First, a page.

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How Much Money Does An Author Make?

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Let’s talk about MONEY! Or rather, how much money does an author make?

One of the most common questions I get as an author is about my income. People don’t want to be rude, but if they dream of being a writer one day, it’s a very important question for their future career!

When it comes to an author’s income… the truth is, every author’s pay is different.

There are actually two ways that an author gets paid. When I finish writing a book, my agent takes it to publishers, and then the publishers offer what is called an advance.

An ADVANCE is a bit of money that the publisher is willing to pay up front to buy a book. The more copies the publishers think they can sell, the more money they’ll offer. For example, Stephenie Meyer got about $750,000 for the first three Twilight books. That was a little unusual. Most advances are smaller.

Her publishers knew those books would sell, so they knew they could offer a lot. But publishers don’t always predict correctly, because JK Rowling only got about $4000 for the first Harry Potter book.

Book deals can go anywhere from nothing into the millions of dollars. But that’s only the first way an author makes money.

If JK Rowling only got $4000 for Harry Potter, she’d ACTUALLY be writing on napkins by now, or so unfathomably depressed she’d have given up writing altogether. Which would leave us in a strange, sans-Potter world.

Authors also get paid what are called ROYALTIES, which means that for every book sold, a writer gets a little bit of money. It’s usually about 10% of the price, so if a book sells for $20, the author gets $2.

When you have something like Harry Potter, which has now sold over 450 million copies, that math comes out to… a little more than $4000.

The catch is that before an author gets a royalty check, they have to earn back their advance check. So before JK Rowling got paid any more, she had to earn back $4000 worth of book royalties, which probably didn’t take very long. But before Stephenie Meyer got paid any more, she had to earn back $750,000 worth of book royalties… which probably didn’t take that long either.

So really, the way an author makes money is by what you do. If you buy a book you like, and tell your friends about it, and then they go buy it, pretty soon thousands of people are buying the book… and we can pay the rent!

Book deals announced through Publishers Marketplace will sometimes tell which category the sale was in. They’re reported this way:

“nice deal” $1 – $49,000

“very nice deal” $50,000 – $99,000

“good deal” $100,000 – $250,000

“significant deal” $251,000 – $499,000

“major deal” $500,000 and up

That way people know how much a publisher paid for the book, without saying exactly how much money was offered in the advance!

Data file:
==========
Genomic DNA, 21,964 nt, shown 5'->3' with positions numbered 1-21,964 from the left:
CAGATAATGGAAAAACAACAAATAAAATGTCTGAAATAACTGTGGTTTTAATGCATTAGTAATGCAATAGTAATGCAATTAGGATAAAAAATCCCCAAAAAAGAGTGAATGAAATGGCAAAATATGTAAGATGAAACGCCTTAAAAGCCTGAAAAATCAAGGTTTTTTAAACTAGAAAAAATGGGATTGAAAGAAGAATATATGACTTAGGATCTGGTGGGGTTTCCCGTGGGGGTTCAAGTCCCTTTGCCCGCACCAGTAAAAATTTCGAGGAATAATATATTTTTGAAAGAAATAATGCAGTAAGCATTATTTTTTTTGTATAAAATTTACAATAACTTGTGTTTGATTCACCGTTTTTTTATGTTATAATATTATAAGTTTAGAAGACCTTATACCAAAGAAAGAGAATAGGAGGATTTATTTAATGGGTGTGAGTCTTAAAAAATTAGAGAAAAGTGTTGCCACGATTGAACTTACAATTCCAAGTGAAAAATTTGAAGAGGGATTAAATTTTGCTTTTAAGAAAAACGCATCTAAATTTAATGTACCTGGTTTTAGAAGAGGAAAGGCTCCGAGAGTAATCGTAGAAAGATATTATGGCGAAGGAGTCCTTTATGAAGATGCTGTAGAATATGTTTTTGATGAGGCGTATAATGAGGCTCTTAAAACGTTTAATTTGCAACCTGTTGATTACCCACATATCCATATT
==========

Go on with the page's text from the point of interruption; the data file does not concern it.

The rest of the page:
If you enjoyed this post, check out my novel HARKEN! While we’re talking about authors making money… maybe you should buy it 😉

Writer Junk

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You wouldn’t believe all the junk we writers keep around. It’s not that we particularly have more things than most people, it’s just that writers always seem to have more pressing things to do than keep their humble abodes clean, such as getting an overdue manuscript in, scratching out 4,000 words on some draft, rewriting a scene where everyone has green hair, etc. The unimportant things in life such as eating, sleeping, and keeping our living conditions up to par with health and safety inspections just fall to the floor.


I decided it was high time, whilst awaiting the revisions from my editor, to give my room a good solid cleaning. After all, I’ve lived here for six months and as you can see, there’s still loads of things in boxes. The reason for this is that the moment I got here I immediately hopped on Youtube and haven’t pulled myself from it since. Oh, and there was that book deal thing. And the college thing. But after I went to my Big Junk Drawer and couldn’t find my box of favorite pens, I realized that I was living as messy as Ernie, and something had to be done about it.

Ernie and his Rubber Ducky

Anyhow, I got set on cleaning stuff out. Writers have a thing with pens, paper and notebooks. I have boxes and filing cabinets filled with them. I can understand that, but what I don’t understand is why I need 43 sales receipts from various stores stuffed in my dresser drawers. It’s not like I don’t have stacks of free note pads lying around from college salesmen (college salesmen are those folks that come around campus trying to get you to pay more fees for learning overseas, special classes, new computers, etc, and love handing free stuff out). My junk drawer in particular had grown out of hand:

Egads! Look at all that writer junk

Yes, that is a cassette tape. No, I didn’t throw it away.

Whilst cleaning, I realized that when I come in, I always drop all my change into the drawer and forget about it. Imagine my surprise when I pulled all the junk out to find this at the bottom:


I felt like Ali Baba stumbling upon the treasury of the forty thieves. Then, I found something else stuck between the lid of a box:


I can’t imagine how it could have gotten lost in the drawer. Maybe I should start cleaning things out a little more often…